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The Supreme Court on Friday decided to examine whether the Victorian provision of adultery in the Indian Penal Code (IPC), which treats only the man as an offender and the married woman as a ‘victim,’ is patronising and commodifies women.

Section 497 of the IPC mandates that “Whoever has sexual intercourse with a person who is and whom he knows or has reason to believe to be the wife of another man, without the consent or connivance of that man, such sexual intercourse not amounting the offence of rape, is guilty of the offence of adultery and shall be punished.”

Issuing notice, the court will examine two aspects of the provision. One, only the man is accused of adultery. The woman is always portrayed as a victim. So is she the ‘property’ of her husband or a passive object?

Two, if the woman’s husband connives or consents with the adultery, then the crime



ceases.

Further, only a husband or the person in whose care the husband has left his wife can file a complaint under Section 497.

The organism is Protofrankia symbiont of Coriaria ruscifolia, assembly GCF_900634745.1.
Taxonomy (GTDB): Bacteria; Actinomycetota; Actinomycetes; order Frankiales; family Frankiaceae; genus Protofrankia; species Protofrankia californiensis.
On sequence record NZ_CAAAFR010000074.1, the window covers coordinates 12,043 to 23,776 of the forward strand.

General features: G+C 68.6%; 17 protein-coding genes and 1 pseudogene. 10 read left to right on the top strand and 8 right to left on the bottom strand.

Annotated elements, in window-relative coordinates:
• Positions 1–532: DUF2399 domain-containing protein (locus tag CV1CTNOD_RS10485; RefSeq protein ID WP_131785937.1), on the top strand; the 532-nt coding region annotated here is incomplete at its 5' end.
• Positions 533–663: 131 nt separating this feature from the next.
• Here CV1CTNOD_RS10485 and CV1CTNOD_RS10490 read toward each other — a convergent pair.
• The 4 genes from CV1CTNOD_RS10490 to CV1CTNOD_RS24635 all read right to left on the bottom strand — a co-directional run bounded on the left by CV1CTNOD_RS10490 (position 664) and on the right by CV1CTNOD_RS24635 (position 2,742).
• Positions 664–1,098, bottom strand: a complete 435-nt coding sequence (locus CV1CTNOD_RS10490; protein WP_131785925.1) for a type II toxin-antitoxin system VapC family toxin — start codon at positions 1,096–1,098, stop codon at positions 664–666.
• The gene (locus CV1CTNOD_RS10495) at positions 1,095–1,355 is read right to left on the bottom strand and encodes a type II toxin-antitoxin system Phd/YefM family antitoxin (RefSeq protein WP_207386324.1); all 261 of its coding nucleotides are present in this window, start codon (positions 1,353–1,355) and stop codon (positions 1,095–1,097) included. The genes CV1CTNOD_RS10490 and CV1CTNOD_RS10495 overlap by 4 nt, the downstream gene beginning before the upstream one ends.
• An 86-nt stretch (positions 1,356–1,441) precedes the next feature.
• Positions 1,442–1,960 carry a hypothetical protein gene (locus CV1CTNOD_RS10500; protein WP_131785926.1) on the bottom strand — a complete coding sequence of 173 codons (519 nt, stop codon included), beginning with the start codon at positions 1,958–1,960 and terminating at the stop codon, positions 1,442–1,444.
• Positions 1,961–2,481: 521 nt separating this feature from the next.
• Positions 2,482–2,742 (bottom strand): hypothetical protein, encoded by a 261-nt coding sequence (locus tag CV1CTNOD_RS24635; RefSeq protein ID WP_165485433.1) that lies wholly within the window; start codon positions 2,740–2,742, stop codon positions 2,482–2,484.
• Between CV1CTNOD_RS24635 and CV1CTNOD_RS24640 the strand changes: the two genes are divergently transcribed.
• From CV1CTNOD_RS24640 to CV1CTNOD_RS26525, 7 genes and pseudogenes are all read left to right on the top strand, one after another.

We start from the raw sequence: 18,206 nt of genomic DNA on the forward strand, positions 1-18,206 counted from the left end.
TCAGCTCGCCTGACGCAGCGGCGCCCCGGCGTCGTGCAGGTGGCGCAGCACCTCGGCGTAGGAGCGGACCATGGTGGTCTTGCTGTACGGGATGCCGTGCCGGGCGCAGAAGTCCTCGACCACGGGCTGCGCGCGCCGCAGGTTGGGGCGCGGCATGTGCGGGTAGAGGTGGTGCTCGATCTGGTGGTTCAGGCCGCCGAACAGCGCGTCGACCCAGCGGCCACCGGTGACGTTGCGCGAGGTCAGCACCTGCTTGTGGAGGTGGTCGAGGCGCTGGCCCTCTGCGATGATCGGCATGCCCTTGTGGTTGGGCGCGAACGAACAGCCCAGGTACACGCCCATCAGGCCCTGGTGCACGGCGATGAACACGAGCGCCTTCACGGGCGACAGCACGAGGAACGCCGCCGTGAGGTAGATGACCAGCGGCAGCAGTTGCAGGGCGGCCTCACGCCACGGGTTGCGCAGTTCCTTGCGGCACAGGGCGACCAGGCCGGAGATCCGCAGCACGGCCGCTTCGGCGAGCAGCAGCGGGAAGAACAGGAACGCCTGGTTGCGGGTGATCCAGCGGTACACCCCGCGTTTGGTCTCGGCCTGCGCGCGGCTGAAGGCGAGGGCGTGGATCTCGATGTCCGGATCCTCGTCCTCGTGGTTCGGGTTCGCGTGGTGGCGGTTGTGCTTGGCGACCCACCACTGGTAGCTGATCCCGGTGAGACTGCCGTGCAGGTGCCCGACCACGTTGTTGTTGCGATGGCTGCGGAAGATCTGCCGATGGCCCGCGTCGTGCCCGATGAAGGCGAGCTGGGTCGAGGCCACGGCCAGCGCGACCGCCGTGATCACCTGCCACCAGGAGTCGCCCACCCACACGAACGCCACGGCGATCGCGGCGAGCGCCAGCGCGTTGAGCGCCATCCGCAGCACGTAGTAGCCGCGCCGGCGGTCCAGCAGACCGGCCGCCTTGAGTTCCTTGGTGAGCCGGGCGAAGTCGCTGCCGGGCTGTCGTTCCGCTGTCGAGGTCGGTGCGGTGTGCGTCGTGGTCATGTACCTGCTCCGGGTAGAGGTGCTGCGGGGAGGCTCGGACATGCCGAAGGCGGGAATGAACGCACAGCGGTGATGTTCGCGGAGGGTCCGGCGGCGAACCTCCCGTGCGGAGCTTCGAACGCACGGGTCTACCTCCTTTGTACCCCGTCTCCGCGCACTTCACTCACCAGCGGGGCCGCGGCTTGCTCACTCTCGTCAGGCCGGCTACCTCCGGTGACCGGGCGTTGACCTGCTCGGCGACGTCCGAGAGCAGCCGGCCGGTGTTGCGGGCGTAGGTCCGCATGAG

Arguing for petitioner Joseph Shine, advocates Kaleeswaram Raj and Suvidutt M.S., submitted that the penal section was framed at a time when women were considered a man’s property.

Equal status

The Constitution confers equal status to a man and a woman. The time has come when society has to realise that a woman is equal to her husband in every respect, Chief Justice Dipak Misra recorded in the order.

Justice D.Y. Chandrachud said when a law “assumes a patronising attitude to women” and whether this amounts to a violation of woman’s fundamental right against gender discrimination under Article 15 of the Constitution. “By presuming the woman to be a victim, has the law made a patronising assumption” he asked.

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